Freight Rail, Signalling & Communications, Technology and IT

Kalgoorlie-Esperance gets two-way radio

Esperance Port. Photo: Esperance Ports

Brookfield has installed a $16.5 million two-way radio network to a 385km section of its track, in one of its largest communications projects since privatisation in 2000.

The company, which manages and operates 5,500km of WA’s open access, multi-user freight rail network, said the communications system will improve safety, efficiency and operability along the line from Kalgoorlie to Esperance, in the state’s south.

Brookfield’s general manager for infrastructure Paul Lowney said the project, which was completed at the end of April, has provided a high speed, high availability transmission system which would future proof the rail line.

“This new system introduces a reliable 2-way radio communications network which will mean train control, train drivers, maintenance crews and contractors will be able to communicate more efficiently and effectively in that region,” Lowney said.

“The project highlights Brookfield Rail’s long-term commitment to improving the safety, efficiency and reliability of the state’s freight rail network.”

Previously, rail workers and train operators had relied on fixed land line telephones and use of mobile or satellite phones where available for communication.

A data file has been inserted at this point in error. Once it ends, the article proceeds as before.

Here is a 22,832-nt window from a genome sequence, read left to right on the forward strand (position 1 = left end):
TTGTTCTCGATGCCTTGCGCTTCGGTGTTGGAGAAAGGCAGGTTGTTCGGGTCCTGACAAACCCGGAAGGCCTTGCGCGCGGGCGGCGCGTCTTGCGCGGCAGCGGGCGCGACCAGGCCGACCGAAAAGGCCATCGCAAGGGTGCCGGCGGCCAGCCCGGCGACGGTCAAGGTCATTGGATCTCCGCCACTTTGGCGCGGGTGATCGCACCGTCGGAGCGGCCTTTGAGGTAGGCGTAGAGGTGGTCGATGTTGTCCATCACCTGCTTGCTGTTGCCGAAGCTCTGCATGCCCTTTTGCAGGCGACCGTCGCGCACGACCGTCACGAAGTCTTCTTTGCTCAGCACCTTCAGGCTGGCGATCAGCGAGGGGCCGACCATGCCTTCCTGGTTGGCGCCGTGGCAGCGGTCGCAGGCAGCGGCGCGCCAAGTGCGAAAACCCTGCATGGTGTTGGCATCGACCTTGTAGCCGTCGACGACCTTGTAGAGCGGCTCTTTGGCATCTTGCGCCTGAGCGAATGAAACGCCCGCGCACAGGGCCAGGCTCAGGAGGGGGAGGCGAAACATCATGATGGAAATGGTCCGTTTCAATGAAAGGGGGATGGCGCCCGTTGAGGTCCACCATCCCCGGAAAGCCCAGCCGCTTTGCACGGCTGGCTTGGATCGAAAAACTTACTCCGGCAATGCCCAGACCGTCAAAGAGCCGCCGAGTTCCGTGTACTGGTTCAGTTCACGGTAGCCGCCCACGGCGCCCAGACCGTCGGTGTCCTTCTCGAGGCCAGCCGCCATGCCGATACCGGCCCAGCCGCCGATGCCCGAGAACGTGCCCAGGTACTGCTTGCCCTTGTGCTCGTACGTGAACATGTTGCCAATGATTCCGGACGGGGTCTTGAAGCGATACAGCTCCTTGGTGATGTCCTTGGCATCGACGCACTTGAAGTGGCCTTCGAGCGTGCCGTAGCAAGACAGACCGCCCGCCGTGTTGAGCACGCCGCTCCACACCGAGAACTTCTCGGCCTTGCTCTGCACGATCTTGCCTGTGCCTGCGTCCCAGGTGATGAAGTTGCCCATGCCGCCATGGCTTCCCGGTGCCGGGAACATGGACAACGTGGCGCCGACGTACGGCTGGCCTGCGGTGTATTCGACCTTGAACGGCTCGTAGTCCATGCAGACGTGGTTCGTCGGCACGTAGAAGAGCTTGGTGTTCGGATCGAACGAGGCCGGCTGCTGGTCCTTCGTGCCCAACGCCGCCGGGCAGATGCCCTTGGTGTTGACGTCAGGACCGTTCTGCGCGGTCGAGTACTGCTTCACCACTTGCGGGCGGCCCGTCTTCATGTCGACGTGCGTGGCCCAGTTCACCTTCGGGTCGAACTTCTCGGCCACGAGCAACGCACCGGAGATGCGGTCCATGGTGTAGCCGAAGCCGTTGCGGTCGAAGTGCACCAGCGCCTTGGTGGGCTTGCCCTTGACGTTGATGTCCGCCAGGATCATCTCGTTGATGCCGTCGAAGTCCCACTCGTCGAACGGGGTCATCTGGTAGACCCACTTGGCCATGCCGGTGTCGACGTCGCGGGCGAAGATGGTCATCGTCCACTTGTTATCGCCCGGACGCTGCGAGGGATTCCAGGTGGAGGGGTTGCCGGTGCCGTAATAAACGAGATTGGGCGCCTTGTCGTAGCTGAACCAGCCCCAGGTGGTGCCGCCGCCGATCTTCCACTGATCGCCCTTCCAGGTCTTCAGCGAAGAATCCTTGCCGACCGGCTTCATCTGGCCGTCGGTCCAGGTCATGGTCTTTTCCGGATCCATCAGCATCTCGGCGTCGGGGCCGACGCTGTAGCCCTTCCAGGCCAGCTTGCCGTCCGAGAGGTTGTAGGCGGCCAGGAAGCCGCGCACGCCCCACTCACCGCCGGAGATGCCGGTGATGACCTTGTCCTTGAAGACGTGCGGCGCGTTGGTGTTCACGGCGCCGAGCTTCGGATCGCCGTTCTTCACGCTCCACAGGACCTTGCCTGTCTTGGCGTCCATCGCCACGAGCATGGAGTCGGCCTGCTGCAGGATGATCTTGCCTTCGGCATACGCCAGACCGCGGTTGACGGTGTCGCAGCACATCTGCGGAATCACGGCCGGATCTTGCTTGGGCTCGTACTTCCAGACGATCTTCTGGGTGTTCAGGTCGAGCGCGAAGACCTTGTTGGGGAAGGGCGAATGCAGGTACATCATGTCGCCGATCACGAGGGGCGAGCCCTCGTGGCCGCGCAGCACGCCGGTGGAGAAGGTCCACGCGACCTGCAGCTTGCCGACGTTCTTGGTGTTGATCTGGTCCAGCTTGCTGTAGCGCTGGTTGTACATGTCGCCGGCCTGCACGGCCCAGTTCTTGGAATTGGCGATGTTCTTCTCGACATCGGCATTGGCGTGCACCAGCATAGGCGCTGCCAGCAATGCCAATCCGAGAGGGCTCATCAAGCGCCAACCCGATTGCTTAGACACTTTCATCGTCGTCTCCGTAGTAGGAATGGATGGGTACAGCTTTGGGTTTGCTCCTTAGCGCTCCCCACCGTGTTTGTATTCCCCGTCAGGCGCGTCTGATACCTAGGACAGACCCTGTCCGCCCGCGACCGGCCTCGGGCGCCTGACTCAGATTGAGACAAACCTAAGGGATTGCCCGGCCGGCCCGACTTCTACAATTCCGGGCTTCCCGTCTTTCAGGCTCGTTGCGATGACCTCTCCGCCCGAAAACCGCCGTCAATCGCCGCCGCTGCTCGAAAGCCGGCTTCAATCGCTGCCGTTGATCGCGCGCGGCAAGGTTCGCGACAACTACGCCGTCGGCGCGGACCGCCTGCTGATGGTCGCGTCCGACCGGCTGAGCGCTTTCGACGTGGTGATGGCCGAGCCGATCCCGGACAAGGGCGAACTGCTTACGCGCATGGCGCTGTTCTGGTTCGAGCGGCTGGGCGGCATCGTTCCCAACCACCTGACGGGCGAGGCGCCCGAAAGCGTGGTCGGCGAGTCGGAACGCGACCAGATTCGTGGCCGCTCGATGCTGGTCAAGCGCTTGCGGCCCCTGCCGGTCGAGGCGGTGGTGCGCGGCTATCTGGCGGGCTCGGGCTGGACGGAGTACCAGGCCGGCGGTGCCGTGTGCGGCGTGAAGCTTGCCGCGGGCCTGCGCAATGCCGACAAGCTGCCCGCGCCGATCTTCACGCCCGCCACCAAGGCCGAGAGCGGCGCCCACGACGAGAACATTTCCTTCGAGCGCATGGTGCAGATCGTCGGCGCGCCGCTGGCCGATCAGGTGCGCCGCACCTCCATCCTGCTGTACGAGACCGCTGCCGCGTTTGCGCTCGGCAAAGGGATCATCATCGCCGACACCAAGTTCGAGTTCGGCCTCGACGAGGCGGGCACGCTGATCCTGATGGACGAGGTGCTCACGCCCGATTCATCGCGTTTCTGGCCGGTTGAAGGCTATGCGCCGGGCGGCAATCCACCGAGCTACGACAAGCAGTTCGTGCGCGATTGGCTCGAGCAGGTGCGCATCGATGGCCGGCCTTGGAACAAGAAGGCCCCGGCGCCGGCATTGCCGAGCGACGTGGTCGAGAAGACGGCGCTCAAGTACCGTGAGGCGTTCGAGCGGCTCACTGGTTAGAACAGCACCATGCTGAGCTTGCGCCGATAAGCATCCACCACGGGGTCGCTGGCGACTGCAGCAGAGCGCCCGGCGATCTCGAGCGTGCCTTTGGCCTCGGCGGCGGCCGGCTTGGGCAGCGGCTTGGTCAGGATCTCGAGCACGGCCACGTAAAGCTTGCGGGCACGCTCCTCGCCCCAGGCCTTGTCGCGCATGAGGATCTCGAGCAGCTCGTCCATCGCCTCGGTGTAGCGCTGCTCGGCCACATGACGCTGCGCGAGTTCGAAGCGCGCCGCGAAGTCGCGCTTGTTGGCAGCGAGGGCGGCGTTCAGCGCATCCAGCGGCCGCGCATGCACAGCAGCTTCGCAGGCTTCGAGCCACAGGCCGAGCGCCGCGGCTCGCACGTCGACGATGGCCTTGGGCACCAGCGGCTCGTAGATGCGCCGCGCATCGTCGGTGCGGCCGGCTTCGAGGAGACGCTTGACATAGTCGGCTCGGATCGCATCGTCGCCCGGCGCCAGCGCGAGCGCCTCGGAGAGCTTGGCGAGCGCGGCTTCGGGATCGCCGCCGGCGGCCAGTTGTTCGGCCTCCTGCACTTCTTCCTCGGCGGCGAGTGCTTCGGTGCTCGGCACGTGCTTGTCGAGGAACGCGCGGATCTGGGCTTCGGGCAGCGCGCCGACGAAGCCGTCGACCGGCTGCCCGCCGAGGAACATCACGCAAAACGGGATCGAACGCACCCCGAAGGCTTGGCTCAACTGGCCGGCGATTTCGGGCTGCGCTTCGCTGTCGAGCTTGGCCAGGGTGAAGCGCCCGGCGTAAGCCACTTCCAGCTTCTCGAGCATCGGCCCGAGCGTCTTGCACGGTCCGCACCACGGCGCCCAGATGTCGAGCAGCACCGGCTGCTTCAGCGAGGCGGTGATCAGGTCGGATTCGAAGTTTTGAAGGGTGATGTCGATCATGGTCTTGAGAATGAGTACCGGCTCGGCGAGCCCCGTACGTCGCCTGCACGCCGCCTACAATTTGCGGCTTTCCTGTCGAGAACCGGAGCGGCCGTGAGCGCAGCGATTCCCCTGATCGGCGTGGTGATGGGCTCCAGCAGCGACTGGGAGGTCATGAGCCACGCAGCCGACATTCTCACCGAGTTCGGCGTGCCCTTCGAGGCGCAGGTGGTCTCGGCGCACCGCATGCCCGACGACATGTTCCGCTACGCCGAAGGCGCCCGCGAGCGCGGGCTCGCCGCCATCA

“Our customers’ train drivers can now continuously communicate with Train Control throughout the Goldfields-Esperance region without disruption,” Lowney explained, “making the communication process far more efficient and rail operations safer.”

The radio and transmission networks were fully designed using in-house expertise, Brookfield said. The project also involved the installation of fibre optic cable, new radio towers and communication equipment rooms.

1 Comment

  1. what a waste of money. ARTC has a train radio system (national) that has no optic fibre. This is simply about building the asset base to justify the exorbitant rail access fees which drive freight from rail to road.